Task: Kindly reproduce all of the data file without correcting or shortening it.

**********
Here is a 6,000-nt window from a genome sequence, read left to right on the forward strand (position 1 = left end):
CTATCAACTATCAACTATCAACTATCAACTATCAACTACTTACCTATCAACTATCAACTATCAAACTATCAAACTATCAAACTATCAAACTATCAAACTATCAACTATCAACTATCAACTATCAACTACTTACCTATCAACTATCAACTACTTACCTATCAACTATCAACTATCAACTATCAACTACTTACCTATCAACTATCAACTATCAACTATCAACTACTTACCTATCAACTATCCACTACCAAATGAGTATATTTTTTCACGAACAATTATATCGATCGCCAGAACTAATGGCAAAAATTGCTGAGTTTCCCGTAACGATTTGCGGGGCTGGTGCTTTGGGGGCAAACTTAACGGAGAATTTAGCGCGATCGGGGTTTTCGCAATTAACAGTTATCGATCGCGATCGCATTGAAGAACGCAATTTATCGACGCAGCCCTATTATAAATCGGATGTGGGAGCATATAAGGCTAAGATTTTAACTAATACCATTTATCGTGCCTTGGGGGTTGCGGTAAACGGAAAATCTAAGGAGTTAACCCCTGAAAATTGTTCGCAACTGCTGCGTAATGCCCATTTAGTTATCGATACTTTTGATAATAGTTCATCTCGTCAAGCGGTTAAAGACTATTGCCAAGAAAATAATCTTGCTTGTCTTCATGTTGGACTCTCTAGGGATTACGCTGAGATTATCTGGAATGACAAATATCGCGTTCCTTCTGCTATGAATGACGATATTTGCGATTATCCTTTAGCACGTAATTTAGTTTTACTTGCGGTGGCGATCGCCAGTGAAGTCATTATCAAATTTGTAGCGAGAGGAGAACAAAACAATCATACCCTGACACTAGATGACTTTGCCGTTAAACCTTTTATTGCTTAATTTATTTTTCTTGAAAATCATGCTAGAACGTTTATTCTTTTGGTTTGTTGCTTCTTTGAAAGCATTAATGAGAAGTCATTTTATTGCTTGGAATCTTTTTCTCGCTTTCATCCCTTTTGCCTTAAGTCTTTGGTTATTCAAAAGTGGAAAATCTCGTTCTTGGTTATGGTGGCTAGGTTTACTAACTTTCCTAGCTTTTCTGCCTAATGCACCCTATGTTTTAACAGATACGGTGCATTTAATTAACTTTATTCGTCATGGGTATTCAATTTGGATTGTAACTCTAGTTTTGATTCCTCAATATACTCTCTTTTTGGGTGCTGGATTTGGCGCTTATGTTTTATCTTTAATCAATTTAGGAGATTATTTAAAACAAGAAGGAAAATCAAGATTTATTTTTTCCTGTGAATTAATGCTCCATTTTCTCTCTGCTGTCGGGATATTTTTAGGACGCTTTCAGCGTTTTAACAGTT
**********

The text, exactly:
Here is a 6,000-nt window from a genome sequence, read left to right on the forward strand (position 1 = left end):
CTATCAACTATCAACTATCAACTATCAACTATCAACTACTTACCTATCAACTATCAACTATCAAACTATCAAACTATCAAACTATCAAACTATCAAACTATCAACTATCAACTATCAACTATCAACTACTTACCTATCAACTATCAACTACTTACCTATCAACTATCAACTATCAACTATCAACTACTTACCTATCAACTATCAACTATCAACTATCAACTACTTACCTATCAACTATCCACTACCAAATGAGTATATTTTTTCACGAACAATTATATCGATCGCCAGAACTAATGGCAAAAATTGCTGAGTTTCCCGTAACGATTTGCGGGGCTGGTGCTTTGGGGGCAAACTTAACGGAGAATTTAGCGCGATCGGGGTTTTCGCAATTAACAGTTATCGATCGCGATCGCATTGAAGAACGCAATTTATCGACGCAGCCCTATTATAAATCGGATGTGGGAGCATATAAGGCTAAGATTTTAACTAATACCATTTATCGTGCCTTGGGGGTTGCGGTAAACGGAAAATCTAAGGAGTTAACCCCTGAAAATTGTTCGCAACTGCTGCGTAATGCCCATTTAGTTATCGATACTTTTGATAATAGTTCATCTCGTCAAGCGGTTAAAGACTATTGCCAAGAAAATAATCTTGCTTGTCTTCATGTTGGACTCTCTAGGGATTACGCTGAGATTATCTGGAATGACAAATATCGCGTTCCTTCTGCTATGAATGACGATATTTGCGATTATCCTTTAGCACGTAATTTAGTTTTACTTGCGGTGGCGATCGCCAGTGAAGTCATTATCAAATTTGTAGCGAGAGGAGAACAAAACAATCATACCCTGACACTAGATGACTTTGCCGTTAAACCTTTTATTGCTTAATTTATTTTTCTTGAAAATCATGCTAGAACGTTTATTCTTTTGGTTTGTTGCTTCTTTGAAAGCATTAATGAGAAGTCATTTTATTGCTTGGAATCTTTTTCTCGCTTTCATCCCTTTTGCCTTAAGTCTTTGGTTATTCAAAAGTGGAAAATCTCGTTCTTGGTTATGGTGGCTAGGTTTACTAACTTTCCTAGCTTTTCTGCCTAATGCACCCTATGTTTTAACAGATACGGTGCATTTAATTAACTTTATTCGTCATGGGTATTCAATTTGGATTGTAACTCTAGTTTTGATTCCTCAATATACTCTCTTTTTGGGTGCTGGATTTGGCGCTTATGTTTTATCTTTAATCAATTTAGGAGATTATTTAAAACAAGAAGGAAAATCAAGATTTATTTTTTCCTGTGAATTAATGCTCCATTTTCTCTCTGCTGTCGGGATATTTTTAGGACGCTTTCAGCGTTTTAACAGTT